I got a really cool waffle stick maker on clearance at Target and decided that the tweens might love to use it (aka I needed an excuse to buy the waffle stick maker).  We started off by talking about how to read a recipe, how to measure using the tools provided, and how to keep a clean area.  Then I threw the ingredients on the table and let them loose in groups of 3.  For the most part, everyone followed the recipe closely.  There was only 1 group that went rogue and added half a cup of vanilla because they didn’t realize it said MILK.  Good thing I bought the cheap stuff and not the expensive vanilla…

Once their batter was all mixed, we poured it onto the waffle maker.  We tried to put in sticks before we closed the lid, but the sticks were too big.  I didn’t have the small, lollipop sticks, only craft sticks, so after a few unsuccessful tries we dropped the “on a stick” part and just started calling them waffle sticks.  I manned the waffle iron because I didn’t want anyone to burn themselves, and let me tell you, that auditorium got HOT.  It was the middle of summer, the AC was not up to par, and I was sweating like a dog half way through.

After the sticks came out, the tweens got to decorate/add whatever flavors they wanted.  We had peanut butter, jelly, chocolate syrup, sprinkles, and frosting.  We had a lot of left-overs, so some of the staff even got to try a few sticks (although I assured them that I handled the batter primarily since you know, kids can be a little dirty, even if you encourage them to wash their hands before…)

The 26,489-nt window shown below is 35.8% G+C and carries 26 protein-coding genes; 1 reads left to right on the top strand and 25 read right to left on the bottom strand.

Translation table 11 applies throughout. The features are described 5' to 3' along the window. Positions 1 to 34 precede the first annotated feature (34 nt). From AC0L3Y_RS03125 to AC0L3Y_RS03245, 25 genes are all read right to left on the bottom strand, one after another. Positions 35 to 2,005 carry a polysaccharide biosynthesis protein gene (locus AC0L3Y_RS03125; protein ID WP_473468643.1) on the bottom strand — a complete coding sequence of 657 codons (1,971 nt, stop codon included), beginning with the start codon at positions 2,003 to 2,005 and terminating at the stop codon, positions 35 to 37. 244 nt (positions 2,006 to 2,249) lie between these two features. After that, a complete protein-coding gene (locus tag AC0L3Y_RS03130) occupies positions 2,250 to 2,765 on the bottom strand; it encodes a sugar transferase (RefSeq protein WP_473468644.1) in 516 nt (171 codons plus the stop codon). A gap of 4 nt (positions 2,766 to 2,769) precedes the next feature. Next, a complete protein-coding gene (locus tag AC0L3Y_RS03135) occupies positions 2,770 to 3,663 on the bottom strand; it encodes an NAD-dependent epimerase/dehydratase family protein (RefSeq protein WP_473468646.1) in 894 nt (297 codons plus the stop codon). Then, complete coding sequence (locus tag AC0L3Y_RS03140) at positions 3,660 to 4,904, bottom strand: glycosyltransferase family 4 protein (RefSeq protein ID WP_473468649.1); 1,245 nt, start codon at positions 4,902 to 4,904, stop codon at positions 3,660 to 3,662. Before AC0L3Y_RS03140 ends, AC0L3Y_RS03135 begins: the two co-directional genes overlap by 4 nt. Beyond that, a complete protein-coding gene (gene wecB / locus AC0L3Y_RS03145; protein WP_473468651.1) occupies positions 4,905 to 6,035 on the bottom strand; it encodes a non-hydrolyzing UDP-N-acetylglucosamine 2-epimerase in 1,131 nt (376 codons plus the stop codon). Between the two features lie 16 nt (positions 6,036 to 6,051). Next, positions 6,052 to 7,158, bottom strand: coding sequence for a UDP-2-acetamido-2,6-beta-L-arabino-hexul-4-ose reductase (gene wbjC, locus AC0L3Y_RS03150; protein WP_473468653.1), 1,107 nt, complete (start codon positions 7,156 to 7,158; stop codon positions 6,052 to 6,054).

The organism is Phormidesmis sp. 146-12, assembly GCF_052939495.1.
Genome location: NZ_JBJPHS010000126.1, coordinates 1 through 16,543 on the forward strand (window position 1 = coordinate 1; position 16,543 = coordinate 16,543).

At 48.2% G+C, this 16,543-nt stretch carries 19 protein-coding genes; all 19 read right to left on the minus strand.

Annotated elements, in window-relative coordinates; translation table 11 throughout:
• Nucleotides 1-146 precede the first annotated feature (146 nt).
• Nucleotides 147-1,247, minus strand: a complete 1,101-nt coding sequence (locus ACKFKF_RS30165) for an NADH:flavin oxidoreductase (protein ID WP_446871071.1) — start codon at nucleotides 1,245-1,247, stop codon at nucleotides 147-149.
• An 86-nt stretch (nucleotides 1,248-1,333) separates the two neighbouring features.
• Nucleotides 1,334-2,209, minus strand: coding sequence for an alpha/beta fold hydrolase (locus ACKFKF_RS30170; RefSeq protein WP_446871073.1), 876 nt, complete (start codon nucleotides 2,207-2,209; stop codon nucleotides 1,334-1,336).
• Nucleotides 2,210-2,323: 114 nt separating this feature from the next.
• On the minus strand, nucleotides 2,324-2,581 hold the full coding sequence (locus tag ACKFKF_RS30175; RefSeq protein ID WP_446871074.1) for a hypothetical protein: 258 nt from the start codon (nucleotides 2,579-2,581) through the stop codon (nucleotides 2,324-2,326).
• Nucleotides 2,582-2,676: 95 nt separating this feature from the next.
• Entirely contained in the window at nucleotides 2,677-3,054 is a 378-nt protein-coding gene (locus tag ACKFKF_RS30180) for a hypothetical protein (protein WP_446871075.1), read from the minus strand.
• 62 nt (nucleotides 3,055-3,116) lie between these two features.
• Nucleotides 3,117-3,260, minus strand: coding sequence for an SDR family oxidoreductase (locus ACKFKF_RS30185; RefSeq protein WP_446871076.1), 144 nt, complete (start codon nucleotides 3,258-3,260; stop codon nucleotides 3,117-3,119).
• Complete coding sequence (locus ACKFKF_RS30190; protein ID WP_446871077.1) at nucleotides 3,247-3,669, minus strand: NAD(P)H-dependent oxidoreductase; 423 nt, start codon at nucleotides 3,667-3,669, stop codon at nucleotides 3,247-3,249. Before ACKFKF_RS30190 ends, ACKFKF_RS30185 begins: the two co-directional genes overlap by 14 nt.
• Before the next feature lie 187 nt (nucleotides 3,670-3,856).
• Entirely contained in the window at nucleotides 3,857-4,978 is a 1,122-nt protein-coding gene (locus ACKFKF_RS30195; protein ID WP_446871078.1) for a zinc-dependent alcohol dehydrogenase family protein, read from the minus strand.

This is what I imagined our sticks to look like…


And this is what came out…

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Ice Cream in a Bag

A super simple activity that kids pre-school and up can do on at least some level.  We used this recipe.

I cannot stress enough having LOTS of ice for this program.  And towels so that the kids’ hands don’t freeze.  We almost ran out of ice and we definitely did not have towels, so there were some difficulties and brushes with hypothermia, but everyone got at least a little bit of ice cream and only one tweens’ ice cream was a total failure that never solidified.  They enjoyed the shaking of the bag at first, but got tired about 1/2 way through and wanted us to take over because their arms were tired.  By 3/4 of the way they wanted to stop because their hands were frozen.  We were nice and helped them out.  We didn’t want any complaints of limbs freezing off…

Iron Chef

This was the piece de resistance of our Tween SRP program.  It took a lot of supplies and man-power, but was well worth it.

First, the kids all made a chef’s hat to buy us some time and make sure the late-comers were arrived so that we only had to explain rules once.

Next, we explained the rules of the game.  They would have 30 minutes to create a food creation which would be judged by their peers.  They could only use the materials provided for them on the table.  Other than that, everything was fair game.

Their creations ranged in edibleness, creativity, and presentation.  After the 30 minutes was up, they each got a score sheet and walked around the room judging each other’s creations.  After judgment, I sat and added their scores while they ate and played Wii.  I was really surprised at how friendly and generous they were during judging.  I was also surprised that some of their stuff didn’t taste so bad.

Sadly, I have no idea where the photos I took of this challenge are — I think I *thought* I sent them to myself and then deleted them from my phone.  BUT!  One of my colleagues did a similar program/set-up at her branch, so you can look at her photos here